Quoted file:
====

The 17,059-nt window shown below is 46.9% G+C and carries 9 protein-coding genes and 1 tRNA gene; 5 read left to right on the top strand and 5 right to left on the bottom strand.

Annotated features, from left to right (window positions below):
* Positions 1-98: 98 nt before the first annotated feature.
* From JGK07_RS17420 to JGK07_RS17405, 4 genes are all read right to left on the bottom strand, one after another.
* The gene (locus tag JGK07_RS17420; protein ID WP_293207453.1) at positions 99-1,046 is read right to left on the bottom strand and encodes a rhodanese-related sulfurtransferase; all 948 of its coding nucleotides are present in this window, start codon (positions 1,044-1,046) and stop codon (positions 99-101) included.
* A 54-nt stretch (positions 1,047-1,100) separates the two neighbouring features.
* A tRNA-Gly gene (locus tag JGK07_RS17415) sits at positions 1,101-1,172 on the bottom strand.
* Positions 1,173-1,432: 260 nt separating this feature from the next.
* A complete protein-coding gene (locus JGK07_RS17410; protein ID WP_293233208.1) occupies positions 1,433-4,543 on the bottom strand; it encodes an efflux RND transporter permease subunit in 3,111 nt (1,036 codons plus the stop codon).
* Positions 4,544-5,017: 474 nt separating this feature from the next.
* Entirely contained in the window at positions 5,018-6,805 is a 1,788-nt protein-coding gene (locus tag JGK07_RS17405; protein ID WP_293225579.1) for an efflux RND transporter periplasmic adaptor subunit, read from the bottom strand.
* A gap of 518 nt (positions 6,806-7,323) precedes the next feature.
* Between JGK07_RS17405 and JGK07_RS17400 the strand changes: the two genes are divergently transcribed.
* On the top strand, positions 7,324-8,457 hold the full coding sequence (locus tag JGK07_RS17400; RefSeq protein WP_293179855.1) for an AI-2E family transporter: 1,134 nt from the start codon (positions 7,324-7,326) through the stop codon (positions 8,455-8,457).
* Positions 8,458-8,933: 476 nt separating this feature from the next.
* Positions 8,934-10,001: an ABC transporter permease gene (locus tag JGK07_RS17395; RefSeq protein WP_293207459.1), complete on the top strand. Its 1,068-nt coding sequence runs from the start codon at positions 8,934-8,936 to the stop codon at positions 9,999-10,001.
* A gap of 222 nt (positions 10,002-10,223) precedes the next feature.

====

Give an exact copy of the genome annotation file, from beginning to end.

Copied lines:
The 17,059-nt window shown below is 46.9% G+C and carries 9 protein-coding genes and 1 tRNA gene; 5 read left to right on the top strand and 5 right to left on the bottom strand.

Annotated features, from left to right (window positions below):
* Positions 1-98: 98 nt before the first annotated feature.
* From JGK07_RS17420 to JGK07_RS17405, 4 genes are all read right to left on the bottom strand, one after another.
* The gene (locus tag JGK07_RS17420; protein ID WP_293207453.1) at positions 99-1,046 is read right to left on the bottom strand and encodes a rhodanese-related sulfurtransferase; all 948 of its coding nucleotides are present in this window, start codon (positions 1,044-1,046) and stop codon (positions 99-101) included.
* A 54-nt stretch (positions 1,047-1,100) separates the two neighbouring features.
* A tRNA-Gly gene (locus tag JGK07_RS17415) sits at positions 1,101-1,172 on the bottom strand.
* Positions 1,173-1,432: 260 nt separating this feature from the next.
* A complete protein-coding gene (locus JGK07_RS17410; protein ID WP_293233208.1) occupies positions 1,433-4,543 on the bottom strand; it encodes an efflux RND transporter permease subunit in 3,111 nt (1,036 codons plus the stop codon).
* Positions 4,544-5,017: 474 nt separating this feature from the next.
* Entirely contained in the window at positions 5,018-6,805 is a 1,788-nt protein-coding gene (locus tag JGK07_RS17405; protein ID WP_293225579.1) for an efflux RND transporter periplasmic adaptor subunit, read from the bottom strand.
* A gap of 518 nt (positions 6,806-7,323) precedes the next feature.
* Between JGK07_RS17405 and JGK07_RS17400 the strand changes: the two genes are divergently transcribed.
* On the top strand, positions 7,324-8,457 hold the full coding sequence (locus tag JGK07_RS17400; RefSeq protein WP_293179855.1) for an AI-2E family transporter: 1,134 nt from the start codon (positions 7,324-7,326) through the stop codon (positions 8,455-8,457).
* Positions 8,458-8,933: 476 nt separating this feature from the next.
* Positions 8,934-10,001: an ABC transporter permease gene (locus tag JGK07_RS17395; RefSeq protein WP_293207459.1), complete on the top strand. Its 1,068-nt coding sequence runs from the start codon at positions 8,934-8,936 to the stop codon at positions 9,999-10,001.
* A gap of 222 nt (positions 10,002-10,223) precedes the next feature.